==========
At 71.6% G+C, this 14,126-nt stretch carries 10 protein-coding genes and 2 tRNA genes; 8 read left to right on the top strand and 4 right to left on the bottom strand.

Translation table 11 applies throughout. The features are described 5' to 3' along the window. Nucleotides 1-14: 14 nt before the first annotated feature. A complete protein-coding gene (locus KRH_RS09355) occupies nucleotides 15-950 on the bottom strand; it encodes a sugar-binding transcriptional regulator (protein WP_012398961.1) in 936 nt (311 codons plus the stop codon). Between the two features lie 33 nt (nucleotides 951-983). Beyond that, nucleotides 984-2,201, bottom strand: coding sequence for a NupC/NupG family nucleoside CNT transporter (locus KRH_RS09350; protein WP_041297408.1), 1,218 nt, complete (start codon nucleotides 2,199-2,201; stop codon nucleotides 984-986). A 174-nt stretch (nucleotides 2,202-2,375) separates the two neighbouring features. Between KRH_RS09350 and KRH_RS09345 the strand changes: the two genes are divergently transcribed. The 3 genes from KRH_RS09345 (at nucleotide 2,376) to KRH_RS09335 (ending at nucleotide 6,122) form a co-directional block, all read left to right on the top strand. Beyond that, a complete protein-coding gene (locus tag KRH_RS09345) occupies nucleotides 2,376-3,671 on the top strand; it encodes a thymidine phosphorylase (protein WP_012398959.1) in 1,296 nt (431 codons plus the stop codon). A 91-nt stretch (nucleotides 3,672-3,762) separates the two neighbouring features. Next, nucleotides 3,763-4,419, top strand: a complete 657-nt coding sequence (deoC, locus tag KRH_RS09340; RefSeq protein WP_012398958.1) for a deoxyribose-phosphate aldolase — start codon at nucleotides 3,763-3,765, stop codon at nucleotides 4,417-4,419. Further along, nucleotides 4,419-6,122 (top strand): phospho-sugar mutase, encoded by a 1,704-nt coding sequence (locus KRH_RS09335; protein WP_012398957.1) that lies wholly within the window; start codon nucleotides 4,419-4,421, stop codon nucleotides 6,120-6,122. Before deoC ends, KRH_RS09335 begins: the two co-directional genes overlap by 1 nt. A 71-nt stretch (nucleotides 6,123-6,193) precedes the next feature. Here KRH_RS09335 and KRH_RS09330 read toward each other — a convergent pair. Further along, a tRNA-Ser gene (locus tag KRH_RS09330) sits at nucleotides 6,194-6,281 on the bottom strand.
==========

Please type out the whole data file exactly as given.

At 71.6% G+C, this 14,126-nt stretch carries 10 protein-coding genes and 2 tRNA genes; 8 read left to right on the top strand and 4 right to left on the bottom strand.

Translation table 11 applies throughout. The features are described 5' to 3' along the window. Nucleotides 1-14: 14 nt before the first annotated feature. A complete protein-coding gene (locus KRH_RS09355) occupies nucleotides 15-950 on the bottom strand; it encodes a sugar-binding transcriptional regulator (protein WP_012398961.1) in 936 nt (311 codons plus the stop codon). Between the two features lie 33 nt (nucleotides 951-983). Beyond that, nucleotides 984-2,201, bottom strand: coding sequence for a NupC/NupG family nucleoside CNT transporter (locus KRH_RS09350; protein WP_041297408.1), 1,218 nt, complete (start codon nucleotides 2,199-2,201; stop codon nucleotides 984-986). A 174-nt stretch (nucleotides 2,202-2,375) separates the two neighbouring features. Between KRH_RS09350 and KRH_RS09345 the strand changes: the two genes are divergently transcribed. The 3 genes from KRH_RS09345 (at nucleotide 2,376) to KRH_RS09335 (ending at nucleotide 6,122) form a co-directional block, all read left to right on the top strand. Beyond that, a complete protein-coding gene (locus tag KRH_RS09345) occupies nucleotides 2,376-3,671 on the top strand; it encodes a thymidine phosphorylase (protein WP_012398959.1) in 1,296 nt (431 codons plus the stop codon). A 91-nt stretch (nucleotides 3,672-3,762) separates the two neighbouring features. Next, nucleotides 3,763-4,419, top strand: a complete 657-nt coding sequence (deoC, locus tag KRH_RS09340; RefSeq protein WP_012398958.1) for a deoxyribose-phosphate aldolase — start codon at nucleotides 3,763-3,765, stop codon at nucleotides 4,417-4,419. Further along, nucleotides 4,419-6,122 (top strand): phospho-sugar mutase, encoded by a 1,704-nt coding sequence (locus KRH_RS09335; protein WP_012398957.1) that lies wholly within the window; start codon nucleotides 4,419-4,421, stop codon nucleotides 6,120-6,122. Before deoC ends, KRH_RS09335 begins: the two co-directional genes overlap by 1 nt. A 71-nt stretch (nucleotides 6,123-6,193) precedes the next feature. Here KRH_RS09335 and KRH_RS09330 read toward each other — a convergent pair. Further along, a tRNA-Ser gene (locus tag KRH_RS09330) sits at nucleotides 6,194-6,281 on the bottom strand.